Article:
By Tania McBride
Children in Haiti are still reeling from the lingering impact of the 12 January 2010 earthquake. Here is one in a series of stories on the long road from relief to recovery, a year later.
LEOGANE, Haiti, 6 January 2011 – Far from the congested capital of Haiti lies Leogane, a provincial town that was near the epicentre of the January 2010 earthquake, which claimed more than 220,000 lives. Scenes of devastation still characterize the once-bustling seaside municipality.
|VIDEO: UNICEF'S Gabrielle Menezes reports on creative solutions to keep earthquake-affected Haitian families together through income-generating activities. Watch in RealPlayer|
Joseph Charles* – a father of three girls, two of them 12-year-old twins – is a rice farmer from Leogane who made a modest living until the earthquake left his family without shelter or an income. His wife Marie Charles sold vegetables and fruit before the quake, but she, too, saw her livelihood stripped away.
Mr. Charles and his wife were under extreme pressure, so when they had a chance to send the girls to a local residential centre, they accepted. They were relieved to know that their children would be provided with food, water and shelter.
“I was embarrassed and ashamed,” says Ms. Charles. “It was the most difficult thing I have ever had to face.”
Against a backdrop of poverty that existed in Haiti even prior to the earthquake, many families like the Charleses saw no option but to place their children in residential care. There, at least, they would be provided with the basics for survival.
|© UNICEF Haiti/2010/McBride|
|The UNICEF-supported Terre des Hommes reunification programme in Leogane, Haiti has helped these three girls reunite with their parents.|
While Joseph and Marie Charles were able to visit their daughters every other week, it was heart-wrenching to leave them at the end of each visit. “We felt we had failed in our duty as parents,” says Mr. Charles.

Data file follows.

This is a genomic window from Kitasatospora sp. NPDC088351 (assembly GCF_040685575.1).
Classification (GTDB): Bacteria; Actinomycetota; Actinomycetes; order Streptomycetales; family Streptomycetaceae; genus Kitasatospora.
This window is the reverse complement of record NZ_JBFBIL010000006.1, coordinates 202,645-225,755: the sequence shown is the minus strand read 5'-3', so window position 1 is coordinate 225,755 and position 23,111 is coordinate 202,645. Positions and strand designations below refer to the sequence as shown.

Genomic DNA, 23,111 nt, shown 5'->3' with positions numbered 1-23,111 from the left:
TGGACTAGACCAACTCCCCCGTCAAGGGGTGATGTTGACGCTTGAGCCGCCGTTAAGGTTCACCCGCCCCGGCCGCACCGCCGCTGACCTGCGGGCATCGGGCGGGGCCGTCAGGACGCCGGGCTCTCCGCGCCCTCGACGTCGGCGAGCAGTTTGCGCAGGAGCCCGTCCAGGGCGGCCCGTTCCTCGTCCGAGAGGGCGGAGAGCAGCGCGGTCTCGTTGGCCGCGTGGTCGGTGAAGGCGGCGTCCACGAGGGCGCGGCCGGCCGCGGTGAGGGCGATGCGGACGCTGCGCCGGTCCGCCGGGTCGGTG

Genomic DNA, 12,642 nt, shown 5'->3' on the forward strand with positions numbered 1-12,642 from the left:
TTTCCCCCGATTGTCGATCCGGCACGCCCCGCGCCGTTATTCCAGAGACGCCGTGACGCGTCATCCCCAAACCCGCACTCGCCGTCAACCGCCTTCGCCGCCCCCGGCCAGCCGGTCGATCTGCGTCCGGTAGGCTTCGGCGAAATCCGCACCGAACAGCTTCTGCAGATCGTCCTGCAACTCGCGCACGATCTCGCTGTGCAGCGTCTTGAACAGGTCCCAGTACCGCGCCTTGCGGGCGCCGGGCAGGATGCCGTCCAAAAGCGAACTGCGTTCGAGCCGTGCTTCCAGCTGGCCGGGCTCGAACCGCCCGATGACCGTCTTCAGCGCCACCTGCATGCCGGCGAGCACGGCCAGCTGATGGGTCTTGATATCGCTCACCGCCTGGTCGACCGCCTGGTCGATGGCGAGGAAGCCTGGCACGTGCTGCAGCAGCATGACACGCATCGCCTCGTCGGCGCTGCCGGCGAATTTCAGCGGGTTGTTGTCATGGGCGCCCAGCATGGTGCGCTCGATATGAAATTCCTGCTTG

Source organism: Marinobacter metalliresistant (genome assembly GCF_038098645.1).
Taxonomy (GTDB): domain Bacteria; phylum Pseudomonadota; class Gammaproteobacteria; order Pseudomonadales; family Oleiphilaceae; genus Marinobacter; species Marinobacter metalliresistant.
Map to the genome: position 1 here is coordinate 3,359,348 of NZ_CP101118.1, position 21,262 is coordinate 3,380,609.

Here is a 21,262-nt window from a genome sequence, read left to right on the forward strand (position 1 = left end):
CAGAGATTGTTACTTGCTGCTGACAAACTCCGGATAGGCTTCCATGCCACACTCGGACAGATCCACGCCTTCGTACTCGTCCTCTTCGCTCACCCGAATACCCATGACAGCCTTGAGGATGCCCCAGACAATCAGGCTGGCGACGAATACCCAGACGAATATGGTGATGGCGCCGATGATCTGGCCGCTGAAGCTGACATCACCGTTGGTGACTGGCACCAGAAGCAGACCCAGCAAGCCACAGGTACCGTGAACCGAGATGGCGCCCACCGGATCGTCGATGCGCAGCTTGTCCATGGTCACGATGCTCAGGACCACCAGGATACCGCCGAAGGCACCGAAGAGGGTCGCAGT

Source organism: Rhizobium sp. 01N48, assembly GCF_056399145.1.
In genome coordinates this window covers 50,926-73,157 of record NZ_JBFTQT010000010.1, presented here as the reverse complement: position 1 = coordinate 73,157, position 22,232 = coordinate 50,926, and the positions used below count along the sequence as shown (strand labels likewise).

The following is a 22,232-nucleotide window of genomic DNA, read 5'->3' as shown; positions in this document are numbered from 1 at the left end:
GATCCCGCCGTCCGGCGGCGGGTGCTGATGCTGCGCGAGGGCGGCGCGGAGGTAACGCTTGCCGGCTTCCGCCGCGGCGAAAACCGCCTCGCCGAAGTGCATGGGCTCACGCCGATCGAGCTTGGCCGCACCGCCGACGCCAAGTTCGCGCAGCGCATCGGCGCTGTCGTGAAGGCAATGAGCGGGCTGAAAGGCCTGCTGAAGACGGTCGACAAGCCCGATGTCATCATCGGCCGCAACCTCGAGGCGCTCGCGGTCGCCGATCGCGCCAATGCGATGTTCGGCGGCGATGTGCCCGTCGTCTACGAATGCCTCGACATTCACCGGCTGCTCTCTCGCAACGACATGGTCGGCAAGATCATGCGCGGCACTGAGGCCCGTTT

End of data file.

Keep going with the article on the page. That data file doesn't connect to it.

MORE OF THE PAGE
“The economic situation of children and their families prior to the earthquake was precarious at best,” explains UNICEF Haiti Chief of Child Protection Jean Lieby. “Forty per cent of the all the children registered by the Inter-agency Working Group [a child-protection body in which UNICEF is a partner] were actually separated from their parents prior to the earthquake, pointing at deeper-rooted inequities in Haitian society.”
In an effort to address these inequities, the international non-governmental organization Terre des Hommes – a UNICEF partner – embarked on a project aimed at long-term, sustainable solutions for families who felt they had no other choice but to give up their children.
Simply reuniting children who had been placed in residential centres was not enough. Creative solutions had to be developed to improve the economic status of families and, most important, sustain that improvement in order to keep them together.
|© UNICEF Haiti/2010/McBride|
|Twin sisters, 12, now attend their local school in Haiti and enjoy being home in their newly built house with their parents.|
Twenty four families who had given up their children for economic reasons were identified and targeted in a pilot project. Parents – including Mr. Charles – met with social workers from Terre des Hommes, who assessed the viability of restarting their businesses or looked into other opportunities in line with their skills. With assistance, each family set up a bank account to pay school fees, purchase food and budget for future needs, including permanent shelter.
Homecoming for children
Mr. Charles is now tending his rice fields and has been able to employ other labourers, allowing them, in turn, to provide for their families. Follow-up visits and monitoring by child protection workers are helping to ensure that the families reunited with their children are able to support them in the long run.
After a couple of months at the residential centre, the Charles’ girls came home. The excited look as they rushed to greet their mother at the doorstep of their small home said it all: once again, a family reunited.
* Not his real name; all names of the people mentioned in this story have been changed to protect their privacy.
Earthquake in Haiti